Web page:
When cooperative education was created at the University of Cincinnati more than 100 years ago, it was based on the premise that gaining experience before graduation not only prepares students for success in the work force – it also provides an opportunity to impress a potential employer before ever hitting the job market.
College of Engineering alumnus John Miller is proof of cooperative education’s value, and is visiting UC this week to enlighten current students with insights into what it takes to be successful. Through hard work, study and determination, he was able to leverage a co-op assignment with the Standard Oil Company (SOHIO) into a 26-year career that saw him ascend company ranks from a co-op student to President, Chief Operating Officer and Director of the company.
Miller achieved a number of impressive milestones and earned numerous promotions along his way to the top. He served as Vice President of Finance during a critical time in the company’s history – when SOHIO was arranging for the extensive funding needed to develop its Alaskan crude oil reserves and pay for its share of the costs of constructing the Trans Alaska Pipeline. He later served as Vice President of Transportation when the pipeline and marine network associated with delivering Alaskan crude to market was being put into operation.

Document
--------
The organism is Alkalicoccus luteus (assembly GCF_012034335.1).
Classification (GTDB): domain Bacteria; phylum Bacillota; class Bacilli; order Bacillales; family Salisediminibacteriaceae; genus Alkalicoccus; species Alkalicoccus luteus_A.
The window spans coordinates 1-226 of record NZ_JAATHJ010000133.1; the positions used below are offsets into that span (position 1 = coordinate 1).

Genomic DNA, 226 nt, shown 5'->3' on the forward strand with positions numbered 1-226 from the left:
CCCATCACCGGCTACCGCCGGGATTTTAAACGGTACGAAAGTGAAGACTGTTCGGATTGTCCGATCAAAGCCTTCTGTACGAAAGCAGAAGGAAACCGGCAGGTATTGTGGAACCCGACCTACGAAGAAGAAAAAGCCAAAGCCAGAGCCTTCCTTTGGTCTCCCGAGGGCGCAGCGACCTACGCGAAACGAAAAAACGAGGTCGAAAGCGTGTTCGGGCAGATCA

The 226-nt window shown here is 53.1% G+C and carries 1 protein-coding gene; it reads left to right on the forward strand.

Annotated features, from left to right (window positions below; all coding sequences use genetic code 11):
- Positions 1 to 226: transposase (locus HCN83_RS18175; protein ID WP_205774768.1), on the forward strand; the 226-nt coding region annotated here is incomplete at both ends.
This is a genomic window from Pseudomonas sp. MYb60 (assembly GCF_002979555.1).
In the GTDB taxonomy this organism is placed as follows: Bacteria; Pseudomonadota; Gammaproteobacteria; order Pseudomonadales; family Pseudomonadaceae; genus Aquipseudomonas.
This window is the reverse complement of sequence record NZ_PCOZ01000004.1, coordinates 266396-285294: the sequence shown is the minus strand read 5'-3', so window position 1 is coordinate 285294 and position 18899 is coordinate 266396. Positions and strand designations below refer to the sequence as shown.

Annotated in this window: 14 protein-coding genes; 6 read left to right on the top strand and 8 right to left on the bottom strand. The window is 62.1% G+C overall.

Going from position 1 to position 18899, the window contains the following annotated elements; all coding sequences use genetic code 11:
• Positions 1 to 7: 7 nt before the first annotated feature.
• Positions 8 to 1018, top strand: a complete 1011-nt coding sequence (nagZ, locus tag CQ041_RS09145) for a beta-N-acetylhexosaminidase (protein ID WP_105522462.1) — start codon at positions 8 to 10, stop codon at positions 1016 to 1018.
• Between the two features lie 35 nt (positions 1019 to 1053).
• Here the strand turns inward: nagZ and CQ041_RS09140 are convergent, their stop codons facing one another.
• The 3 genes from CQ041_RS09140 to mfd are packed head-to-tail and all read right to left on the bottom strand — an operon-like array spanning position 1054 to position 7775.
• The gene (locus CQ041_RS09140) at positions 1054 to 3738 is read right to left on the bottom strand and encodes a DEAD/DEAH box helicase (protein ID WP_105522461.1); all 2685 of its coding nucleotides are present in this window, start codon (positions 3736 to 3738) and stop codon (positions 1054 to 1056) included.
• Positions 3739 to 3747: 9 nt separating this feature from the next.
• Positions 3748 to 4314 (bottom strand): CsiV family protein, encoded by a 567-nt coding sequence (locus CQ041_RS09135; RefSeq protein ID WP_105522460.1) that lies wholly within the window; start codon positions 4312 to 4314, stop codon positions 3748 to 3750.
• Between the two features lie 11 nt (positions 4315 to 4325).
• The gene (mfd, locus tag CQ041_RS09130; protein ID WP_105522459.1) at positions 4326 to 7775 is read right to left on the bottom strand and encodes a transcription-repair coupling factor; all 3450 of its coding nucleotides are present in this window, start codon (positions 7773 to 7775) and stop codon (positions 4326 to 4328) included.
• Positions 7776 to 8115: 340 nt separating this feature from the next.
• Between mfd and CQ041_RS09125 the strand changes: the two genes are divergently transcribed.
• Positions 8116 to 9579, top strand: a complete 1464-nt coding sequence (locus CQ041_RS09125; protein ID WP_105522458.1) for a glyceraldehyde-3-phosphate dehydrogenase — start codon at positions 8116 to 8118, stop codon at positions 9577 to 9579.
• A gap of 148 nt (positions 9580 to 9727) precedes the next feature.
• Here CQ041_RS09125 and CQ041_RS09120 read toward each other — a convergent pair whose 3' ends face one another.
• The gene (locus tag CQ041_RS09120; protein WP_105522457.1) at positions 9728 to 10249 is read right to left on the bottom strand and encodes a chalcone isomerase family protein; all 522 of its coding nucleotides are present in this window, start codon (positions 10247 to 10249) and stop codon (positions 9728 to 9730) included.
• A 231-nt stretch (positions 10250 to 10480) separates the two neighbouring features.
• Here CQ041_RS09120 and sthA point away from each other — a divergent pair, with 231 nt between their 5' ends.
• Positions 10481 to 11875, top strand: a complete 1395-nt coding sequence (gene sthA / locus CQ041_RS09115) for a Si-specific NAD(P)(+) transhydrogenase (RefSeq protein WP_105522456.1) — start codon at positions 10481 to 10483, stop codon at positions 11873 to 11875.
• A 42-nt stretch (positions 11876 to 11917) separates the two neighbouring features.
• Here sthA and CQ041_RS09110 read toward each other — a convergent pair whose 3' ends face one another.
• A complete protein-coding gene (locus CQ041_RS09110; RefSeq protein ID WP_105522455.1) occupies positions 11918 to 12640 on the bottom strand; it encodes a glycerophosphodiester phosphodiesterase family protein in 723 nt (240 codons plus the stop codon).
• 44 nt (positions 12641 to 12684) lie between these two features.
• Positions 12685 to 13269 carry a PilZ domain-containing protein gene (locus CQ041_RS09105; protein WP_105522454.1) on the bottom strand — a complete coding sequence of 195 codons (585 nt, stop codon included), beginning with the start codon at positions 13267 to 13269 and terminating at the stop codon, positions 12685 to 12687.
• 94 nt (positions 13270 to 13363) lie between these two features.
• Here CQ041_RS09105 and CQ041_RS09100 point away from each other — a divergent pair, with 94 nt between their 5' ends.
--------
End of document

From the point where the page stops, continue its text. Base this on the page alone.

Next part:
With his record of success in these capacities, he was elevated to Senior Vice President of Technology and Chemicals, a position he held until being elected President and COO of SOHIO in 1980. After leaving the company in 1986, Miller leveraged his business knowledge to found and lead TBN Holdings Inc. and Petroleum Partners, Inc.
Demonstrating a base of knowledge that goes far beyond petroleum, Miller also served as Director of the Federal Reserve Bank of Cleveland for seven years, and was Chairman during the last two years of his term. Today, he is Chairman of the Board of Graphic Packaging Holding Company, an integrated provider of paperboard packaging solutions to multinational beverage and consumer products companies, as well as Cambrex Corporation, a supplier of goods and services to the life sciences industry.
Students who meet with Miller will undoubtedly gain a unique perspective on what it means to take advantage of opportunities presented to them through co-op and experiential learning. So what was the best piece of advice anyone gave you? What would you tell the students of today that you wish someone had told you? Comment below!